Parental involvement

Parents are needed to create strong positive role models. They do not have to be gender specific, and fathers can very easily model nurturing behaviour for their daughter, as a mother can model independence for their sons. The key word is positive – parents need to role model positive behaviours and ways of being in the world. Their responses to conflict or how they treat members of the opposite (or same) sex are going to be learnt by their children. However, the behaviours a parent models may not necessarily translate to how their children feel about their gender. To stereotype, a father who likes sports and doesn’t show his emotion may have a son who is more emotionally in touch, doesn’t like sports, and perhaps prefers to play with dolls.

A child’s gender identity cannot be influenced by his/her parents and cannot change based on what toys children play with or what clothes they like to wear.  A little boy may choose to play with dolls because he has sisters, or because he experiences some nurturance needs, or sees his mother as a dominant nurturer in the family and may see her has a positive role model.  Choosing to play with a doll does not make him ‘girly’ or feminine.  Similarly playing with blocks or building tree houses while wearing shorts may make your little girl a Tomboy, but doesn’t mean there is any cause for concern.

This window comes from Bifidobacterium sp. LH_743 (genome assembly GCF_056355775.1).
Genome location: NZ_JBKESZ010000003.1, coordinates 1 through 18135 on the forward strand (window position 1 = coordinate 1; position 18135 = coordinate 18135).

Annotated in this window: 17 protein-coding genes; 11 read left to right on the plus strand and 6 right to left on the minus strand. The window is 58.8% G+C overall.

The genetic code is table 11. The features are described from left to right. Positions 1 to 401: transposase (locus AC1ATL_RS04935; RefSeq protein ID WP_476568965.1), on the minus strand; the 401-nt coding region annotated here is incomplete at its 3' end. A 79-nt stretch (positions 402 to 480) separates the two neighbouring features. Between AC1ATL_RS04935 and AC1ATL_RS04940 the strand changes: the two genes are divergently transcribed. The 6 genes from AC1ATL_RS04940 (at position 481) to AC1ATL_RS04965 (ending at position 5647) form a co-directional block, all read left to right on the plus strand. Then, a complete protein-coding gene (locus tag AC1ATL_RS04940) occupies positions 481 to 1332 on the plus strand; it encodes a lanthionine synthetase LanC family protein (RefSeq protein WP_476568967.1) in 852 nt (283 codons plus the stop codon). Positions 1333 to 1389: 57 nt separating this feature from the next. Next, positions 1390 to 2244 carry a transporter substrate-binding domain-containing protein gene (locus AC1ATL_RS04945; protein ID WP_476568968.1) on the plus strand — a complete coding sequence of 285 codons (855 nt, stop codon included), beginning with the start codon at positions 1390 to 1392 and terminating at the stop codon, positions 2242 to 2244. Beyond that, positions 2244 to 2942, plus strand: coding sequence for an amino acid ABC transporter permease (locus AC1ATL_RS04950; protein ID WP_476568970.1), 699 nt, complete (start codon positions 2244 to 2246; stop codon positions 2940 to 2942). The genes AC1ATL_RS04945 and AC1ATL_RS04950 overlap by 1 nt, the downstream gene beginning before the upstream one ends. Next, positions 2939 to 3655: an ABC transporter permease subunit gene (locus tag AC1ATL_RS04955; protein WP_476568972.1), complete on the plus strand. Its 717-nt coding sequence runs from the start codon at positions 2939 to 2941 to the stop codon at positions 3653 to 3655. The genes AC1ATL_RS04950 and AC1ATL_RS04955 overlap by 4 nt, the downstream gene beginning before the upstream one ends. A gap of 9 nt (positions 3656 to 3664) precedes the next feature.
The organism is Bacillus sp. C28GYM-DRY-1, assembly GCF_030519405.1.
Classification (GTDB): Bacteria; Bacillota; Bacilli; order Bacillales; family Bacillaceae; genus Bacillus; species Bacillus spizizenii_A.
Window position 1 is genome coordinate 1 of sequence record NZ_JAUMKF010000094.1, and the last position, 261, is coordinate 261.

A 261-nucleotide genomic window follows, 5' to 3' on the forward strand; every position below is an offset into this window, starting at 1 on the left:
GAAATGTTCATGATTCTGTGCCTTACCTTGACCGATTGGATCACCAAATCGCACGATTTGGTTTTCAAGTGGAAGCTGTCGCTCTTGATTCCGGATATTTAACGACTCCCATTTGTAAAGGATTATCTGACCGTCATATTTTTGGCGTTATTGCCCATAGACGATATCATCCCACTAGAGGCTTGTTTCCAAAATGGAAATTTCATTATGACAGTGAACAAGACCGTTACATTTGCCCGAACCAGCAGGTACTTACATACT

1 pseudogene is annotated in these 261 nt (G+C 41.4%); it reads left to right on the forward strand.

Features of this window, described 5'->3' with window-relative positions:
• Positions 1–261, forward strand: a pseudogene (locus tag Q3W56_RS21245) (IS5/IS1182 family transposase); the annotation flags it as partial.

Our society is driven by stereotypes which affect the choices our children make regarding sport, subjects and later careers. There is no reason a boy cannot take Home Economics or a girl cannot play soccer. Society has decided that these are not always acceptable when actually these choices encourage equality among males and females. A child should not be disciplined for playing with the ‘wrong’ toys – as this will create feelings of low self-esteem as he will feel he is doing something wrong and should be punished for feeling that way.  Acceptance of your child’s choices is paramount. While parents want their child to be accepted socially, parents need to assist them in finding places where they excel, even if they’re different from the norm and the societal standard.